Once you are a grown-ass scientist with several years of experience past your PhD — which means that among other things you are not a graduate student of mine, for whose technical writing practices I am responsible and after whom I (grudgingly) accept that it is my job to clean up prior to manuscript submission lest we all be embarrassed — then pretty please with a cherry on top:
— Don’t send me a manuscript draft in a state where it’s impossible to comprehend what a figure actually represents. What is the quantity you are plotting, for which system/sample?
— Be cognizant that someone is supposed to at least approximately be able to read stuff off your graphs, which means that a total of three ticks with numbers (with no ticks or numbers in between) on the whole goddamn axis is simply not enough.
— Read the goddamn draft before you send it to me. Go over it as you would when you review other people’s papers; notice that there are multiple places where you make pretty strong claims of “common knowledge” that’s not really common and where you don’t actually provide a citation. It pisses me off when there are 10-15 places where I felt a citation was really necessary but it’s missing.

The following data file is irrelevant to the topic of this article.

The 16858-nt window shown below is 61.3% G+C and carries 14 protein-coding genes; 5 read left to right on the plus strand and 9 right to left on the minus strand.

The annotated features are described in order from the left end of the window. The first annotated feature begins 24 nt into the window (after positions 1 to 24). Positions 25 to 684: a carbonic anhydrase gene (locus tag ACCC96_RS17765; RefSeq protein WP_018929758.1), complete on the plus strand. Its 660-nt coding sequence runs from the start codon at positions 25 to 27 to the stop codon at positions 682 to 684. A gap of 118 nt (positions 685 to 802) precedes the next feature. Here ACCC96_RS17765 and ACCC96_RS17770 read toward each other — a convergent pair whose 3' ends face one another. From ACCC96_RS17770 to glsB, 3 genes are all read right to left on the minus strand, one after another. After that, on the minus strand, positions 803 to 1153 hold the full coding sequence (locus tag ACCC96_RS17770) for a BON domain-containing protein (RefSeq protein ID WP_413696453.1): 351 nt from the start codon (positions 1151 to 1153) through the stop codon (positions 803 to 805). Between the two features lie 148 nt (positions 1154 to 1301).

— Read the goddamn draft before you send it to me. Pretty please decide on the notation and don’t change it 5 times throughout the paper (because you cut and pasted from 5 different papers) and clean up the equations. It’s not really all that hard. Really.
— Read the goddamn draft before you send it to me. You have to read it in order to realize that, in the part that you wrote, the flow is terrible. It is hypertension-inducing even in the under-caffeinated among us, and in my case a vein might pop. Edit the draft, for goodness sake, I know you can. You are not my student, I should not have to clean up so much after you. More importantly, I don’t want to. You are a grown-ass scientist.